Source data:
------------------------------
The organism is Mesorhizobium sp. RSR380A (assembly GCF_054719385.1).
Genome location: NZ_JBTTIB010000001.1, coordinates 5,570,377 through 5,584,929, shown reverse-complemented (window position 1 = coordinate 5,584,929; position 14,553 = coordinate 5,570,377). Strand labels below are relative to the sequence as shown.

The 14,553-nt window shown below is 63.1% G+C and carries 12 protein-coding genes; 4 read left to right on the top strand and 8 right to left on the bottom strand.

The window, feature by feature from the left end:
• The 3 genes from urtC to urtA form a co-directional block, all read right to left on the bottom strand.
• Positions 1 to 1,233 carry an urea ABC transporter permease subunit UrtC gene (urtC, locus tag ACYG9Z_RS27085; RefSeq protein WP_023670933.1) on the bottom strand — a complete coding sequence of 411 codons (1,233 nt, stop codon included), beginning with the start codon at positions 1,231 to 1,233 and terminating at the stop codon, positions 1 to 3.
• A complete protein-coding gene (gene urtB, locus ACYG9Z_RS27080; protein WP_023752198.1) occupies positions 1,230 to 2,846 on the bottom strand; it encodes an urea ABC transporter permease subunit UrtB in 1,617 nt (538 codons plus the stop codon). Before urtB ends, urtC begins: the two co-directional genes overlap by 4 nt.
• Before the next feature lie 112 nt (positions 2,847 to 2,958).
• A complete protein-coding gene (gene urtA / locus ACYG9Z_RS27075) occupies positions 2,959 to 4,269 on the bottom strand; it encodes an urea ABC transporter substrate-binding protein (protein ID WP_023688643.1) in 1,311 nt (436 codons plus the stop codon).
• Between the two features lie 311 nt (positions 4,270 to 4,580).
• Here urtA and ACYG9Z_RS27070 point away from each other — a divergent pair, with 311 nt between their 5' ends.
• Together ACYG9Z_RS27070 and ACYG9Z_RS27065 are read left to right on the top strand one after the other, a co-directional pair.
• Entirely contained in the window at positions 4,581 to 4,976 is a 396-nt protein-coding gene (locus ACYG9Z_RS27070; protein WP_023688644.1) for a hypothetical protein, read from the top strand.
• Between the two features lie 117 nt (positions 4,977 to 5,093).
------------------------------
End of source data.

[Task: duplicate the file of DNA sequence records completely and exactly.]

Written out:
The organism is Mesorhizobium sp. RSR380A (assembly GCF_054719385.1).
Genome location: NZ_JBTTIB010000001.1, coordinates 5,570,377 through 5,584,929, shown reverse-complemented (window position 1 = coordinate 5,584,929; position 14,553 = coordinate 5,570,377). Strand labels below are relative to the sequence as shown.

The 14,553-nt window shown below is 63.1% G+C and carries 12 protein-coding genes; 4 read left to right on the top strand and 8 right to left on the bottom strand.

The window, feature by feature from the left end:
• The 3 genes from urtC to urtA form a co-directional block, all read right to left on the bottom strand.
• Positions 1 to 1,233 carry an urea ABC transporter permease subunit UrtC gene (urtC, locus tag ACYG9Z_RS27085; RefSeq protein WP_023670933.1) on the bottom strand — a complete coding sequence of 411 codons (1,233 nt, stop codon included), beginning with the start codon at positions 1,231 to 1,233 and terminating at the stop codon, positions 1 to 3.
• A complete protein-coding gene (gene urtB, locus ACYG9Z_RS27080; protein WP_023752198.1) occupies positions 1,230 to 2,846 on the bottom strand; it encodes an urea ABC transporter permease subunit UrtB in 1,617 nt (538 codons plus the stop codon). Before urtB ends, urtC begins: the two co-directional genes overlap by 4 nt.
• Before the next feature lie 112 nt (positions 2,847 to 2,958).
• A complete protein-coding gene (gene urtA / locus ACYG9Z_RS27075) occupies positions 2,959 to 4,269 on the bottom strand; it encodes an urea ABC transporter substrate-binding protein (protein ID WP_023688643.1) in 1,311 nt (436 codons plus the stop codon).
• Between the two features lie 311 nt (positions 4,270 to 4,580).
• Here urtA and ACYG9Z_RS27070 point away from each other — a divergent pair, with 311 nt between their 5' ends.
• Together ACYG9Z_RS27070 and ACYG9Z_RS27065 are read left to right on the top strand one after the other, a co-directional pair.
• Entirely contained in the window at positions 4,581 to 4,976 is a 396-nt protein-coding gene (locus ACYG9Z_RS27070; protein WP_023688644.1) for a hypothetical protein, read from the top strand.
• Between the two features lie 117 nt (positions 4,977 to 5,093).